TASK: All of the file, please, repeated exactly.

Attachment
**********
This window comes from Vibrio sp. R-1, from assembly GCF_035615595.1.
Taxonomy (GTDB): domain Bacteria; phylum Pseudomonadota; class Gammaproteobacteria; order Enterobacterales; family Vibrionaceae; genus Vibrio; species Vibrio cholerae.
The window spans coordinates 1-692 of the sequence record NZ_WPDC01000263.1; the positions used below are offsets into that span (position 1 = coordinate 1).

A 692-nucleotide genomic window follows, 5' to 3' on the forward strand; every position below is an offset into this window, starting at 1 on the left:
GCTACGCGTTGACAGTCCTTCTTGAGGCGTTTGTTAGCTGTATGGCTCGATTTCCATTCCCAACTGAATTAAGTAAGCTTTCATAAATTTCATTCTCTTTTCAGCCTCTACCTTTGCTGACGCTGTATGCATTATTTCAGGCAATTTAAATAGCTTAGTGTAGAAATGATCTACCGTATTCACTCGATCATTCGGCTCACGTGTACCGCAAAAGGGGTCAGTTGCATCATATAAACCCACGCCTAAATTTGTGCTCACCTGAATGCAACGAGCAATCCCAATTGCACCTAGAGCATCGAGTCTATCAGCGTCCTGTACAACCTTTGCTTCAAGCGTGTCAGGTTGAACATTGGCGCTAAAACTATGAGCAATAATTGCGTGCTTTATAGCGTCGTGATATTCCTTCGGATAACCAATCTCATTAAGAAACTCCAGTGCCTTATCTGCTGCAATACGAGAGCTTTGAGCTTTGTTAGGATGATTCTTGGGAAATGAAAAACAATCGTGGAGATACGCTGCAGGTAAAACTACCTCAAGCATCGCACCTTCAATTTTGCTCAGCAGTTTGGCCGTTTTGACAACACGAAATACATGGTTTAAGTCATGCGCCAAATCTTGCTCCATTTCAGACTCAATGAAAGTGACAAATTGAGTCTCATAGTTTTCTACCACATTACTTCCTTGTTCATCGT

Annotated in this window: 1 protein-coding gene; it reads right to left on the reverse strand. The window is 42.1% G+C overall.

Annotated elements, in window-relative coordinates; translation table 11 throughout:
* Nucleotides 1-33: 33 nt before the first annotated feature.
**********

This window comes from Vibrio sp. R-1, from assembly GCF_035615595.1.
Taxonomy (GTDB): domain Bacteria; phylum Pseudomonadota; class Gammaproteobacteria; order Enterobacterales; family Vibrionaceae; genus Vibrio; species Vibrio cholerae.
The window spans coordinates 1-692 of the sequence record NZ_WPDC01000263.1; the positions used below are offsets into that span (position 1 = coordinate 1).

A 692-nucleotide genomic window follows, 5' to 3' on the forward strand; every position below is an offset into this window, starting at 1 on the left:
GCTACGCGTTGACAGTCCTTCTTGAGGCGTTTGTTAGCTGTATGGCTCGATTTCCATTCCCAACTGAATTAAGTAAGCTTTCATAAATTTCATTCTCTTTTCAGCCTCTACCTTTGCTGACGCTGTATGCATTATTTCAGGCAATTTAAATAGCTTAGTGTAGAAATGATCTACCGTATTCACTCGATCATTCGGCTCACGTGTACCGCAAAAGGGGTCAGTTGCATCATATAAACCCACGCCTAAATTTGTGCTCACCTGAATGCAACGAGCAATCCCAATTGCACCTAGAGCATCGAGTCTATCAGCGTCCTGTACAACCTTTGCTTCAAGCGTGTCAGGTTGAACATTGGCGCTAAAACTATGAGCAATAATTGCGTGCTTTATAGCGTCGTGATATTCCTTCGGATAACCAATCTCATTAAGAAACTCCAGTGCCTTATCTGCTGCAATACGAGAGCTTTGAGCTTTGTTAGGATGATTCTTGGGAAATGAAAAACAATCGTGGAGATACGCTGCAGGTAAAACTACCTCAAGCATCGCACCTTCAATTTTGCTCAGCAGTTTGGCCGTTTTGACAACACGAAATACATGGTTTAAGTCATGCGCCAAATCTTGCTCCATTTCAGACTCAATGAAAGTGACAAATTGAGTCTCATAGTTTTCTACCACATTACTTCCTTGTTCATCGT

Annotated in this window: 1 protein-coding gene; it reads right to left on the reverse strand. The window is 42.1% G+C overall.

Annotated elements, in window-relative coordinates; translation table 11 throughout:
* Nucleotides 1-33: 33 nt before the first annotated feature.